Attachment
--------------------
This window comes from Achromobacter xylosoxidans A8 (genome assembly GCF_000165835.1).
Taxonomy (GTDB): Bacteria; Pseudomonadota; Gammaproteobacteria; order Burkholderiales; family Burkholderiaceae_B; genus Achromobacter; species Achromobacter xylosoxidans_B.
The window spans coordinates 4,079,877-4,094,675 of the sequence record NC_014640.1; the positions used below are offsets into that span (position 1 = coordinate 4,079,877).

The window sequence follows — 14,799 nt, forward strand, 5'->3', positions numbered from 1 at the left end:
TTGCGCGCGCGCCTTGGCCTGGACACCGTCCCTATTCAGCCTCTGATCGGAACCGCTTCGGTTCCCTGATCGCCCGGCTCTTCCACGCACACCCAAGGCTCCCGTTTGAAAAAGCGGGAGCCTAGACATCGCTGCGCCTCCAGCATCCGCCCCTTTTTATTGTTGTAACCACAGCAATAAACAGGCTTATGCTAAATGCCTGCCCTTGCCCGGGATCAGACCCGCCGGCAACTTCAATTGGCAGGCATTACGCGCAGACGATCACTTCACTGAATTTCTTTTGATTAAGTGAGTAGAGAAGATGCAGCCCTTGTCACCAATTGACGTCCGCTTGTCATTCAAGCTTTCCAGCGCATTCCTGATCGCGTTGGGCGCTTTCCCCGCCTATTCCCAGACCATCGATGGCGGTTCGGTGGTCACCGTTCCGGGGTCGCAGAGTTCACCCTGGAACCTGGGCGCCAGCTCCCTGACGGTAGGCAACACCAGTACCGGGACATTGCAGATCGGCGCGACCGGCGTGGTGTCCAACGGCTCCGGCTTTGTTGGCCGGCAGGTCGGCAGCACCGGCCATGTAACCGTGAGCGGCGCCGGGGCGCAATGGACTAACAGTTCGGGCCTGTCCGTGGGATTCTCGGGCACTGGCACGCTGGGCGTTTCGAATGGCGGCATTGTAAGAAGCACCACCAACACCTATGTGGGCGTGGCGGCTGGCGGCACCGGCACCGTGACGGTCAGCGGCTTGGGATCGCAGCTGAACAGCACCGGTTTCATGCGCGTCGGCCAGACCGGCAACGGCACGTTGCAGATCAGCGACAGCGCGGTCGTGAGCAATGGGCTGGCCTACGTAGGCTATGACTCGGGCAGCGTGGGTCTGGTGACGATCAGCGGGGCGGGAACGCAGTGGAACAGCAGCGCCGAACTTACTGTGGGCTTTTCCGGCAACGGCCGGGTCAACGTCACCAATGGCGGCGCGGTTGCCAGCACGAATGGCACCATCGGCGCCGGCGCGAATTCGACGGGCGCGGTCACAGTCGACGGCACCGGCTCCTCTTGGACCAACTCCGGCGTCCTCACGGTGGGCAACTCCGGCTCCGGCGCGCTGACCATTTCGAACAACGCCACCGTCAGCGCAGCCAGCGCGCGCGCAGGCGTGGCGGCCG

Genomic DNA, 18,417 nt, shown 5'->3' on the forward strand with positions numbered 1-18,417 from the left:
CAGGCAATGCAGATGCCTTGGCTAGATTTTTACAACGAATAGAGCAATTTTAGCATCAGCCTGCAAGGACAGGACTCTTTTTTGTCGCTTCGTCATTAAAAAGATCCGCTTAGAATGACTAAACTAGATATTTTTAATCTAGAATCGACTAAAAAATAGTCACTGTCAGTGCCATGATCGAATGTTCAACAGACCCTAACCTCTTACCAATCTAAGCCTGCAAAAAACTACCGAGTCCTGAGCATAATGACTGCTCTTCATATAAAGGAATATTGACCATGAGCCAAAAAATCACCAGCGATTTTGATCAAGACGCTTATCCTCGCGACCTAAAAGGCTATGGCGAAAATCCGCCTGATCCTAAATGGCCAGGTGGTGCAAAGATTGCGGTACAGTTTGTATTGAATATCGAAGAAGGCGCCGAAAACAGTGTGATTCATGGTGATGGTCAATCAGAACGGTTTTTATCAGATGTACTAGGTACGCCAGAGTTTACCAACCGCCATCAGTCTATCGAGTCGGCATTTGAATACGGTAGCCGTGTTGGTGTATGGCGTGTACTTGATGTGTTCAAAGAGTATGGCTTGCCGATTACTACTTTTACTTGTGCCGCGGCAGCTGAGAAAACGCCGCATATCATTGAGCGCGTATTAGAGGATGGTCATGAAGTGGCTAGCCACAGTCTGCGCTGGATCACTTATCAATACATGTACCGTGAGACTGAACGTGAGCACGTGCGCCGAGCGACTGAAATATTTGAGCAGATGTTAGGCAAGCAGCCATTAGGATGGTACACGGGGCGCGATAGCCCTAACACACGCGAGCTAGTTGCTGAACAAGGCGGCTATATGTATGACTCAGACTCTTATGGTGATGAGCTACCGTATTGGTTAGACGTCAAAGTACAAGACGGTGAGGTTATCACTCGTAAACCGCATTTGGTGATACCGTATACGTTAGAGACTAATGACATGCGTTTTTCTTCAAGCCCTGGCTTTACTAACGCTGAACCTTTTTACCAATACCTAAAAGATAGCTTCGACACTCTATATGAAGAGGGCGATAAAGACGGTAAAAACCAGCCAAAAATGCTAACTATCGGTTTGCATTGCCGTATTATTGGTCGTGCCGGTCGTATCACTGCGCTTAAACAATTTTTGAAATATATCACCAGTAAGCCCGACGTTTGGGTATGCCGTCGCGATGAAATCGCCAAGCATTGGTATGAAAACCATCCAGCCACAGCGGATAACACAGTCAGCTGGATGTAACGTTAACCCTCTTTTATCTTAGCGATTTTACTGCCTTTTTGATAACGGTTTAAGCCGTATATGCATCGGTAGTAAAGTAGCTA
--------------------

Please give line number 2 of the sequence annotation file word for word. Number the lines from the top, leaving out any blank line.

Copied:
Taxonomy (GTDB): Bacteria; Pseudomonadota; Gammaproteobacteria; order Burkholderiales; family Burkholderiaceae_B; genus Achromobacter; species Achromobacter xylosoxidans_B.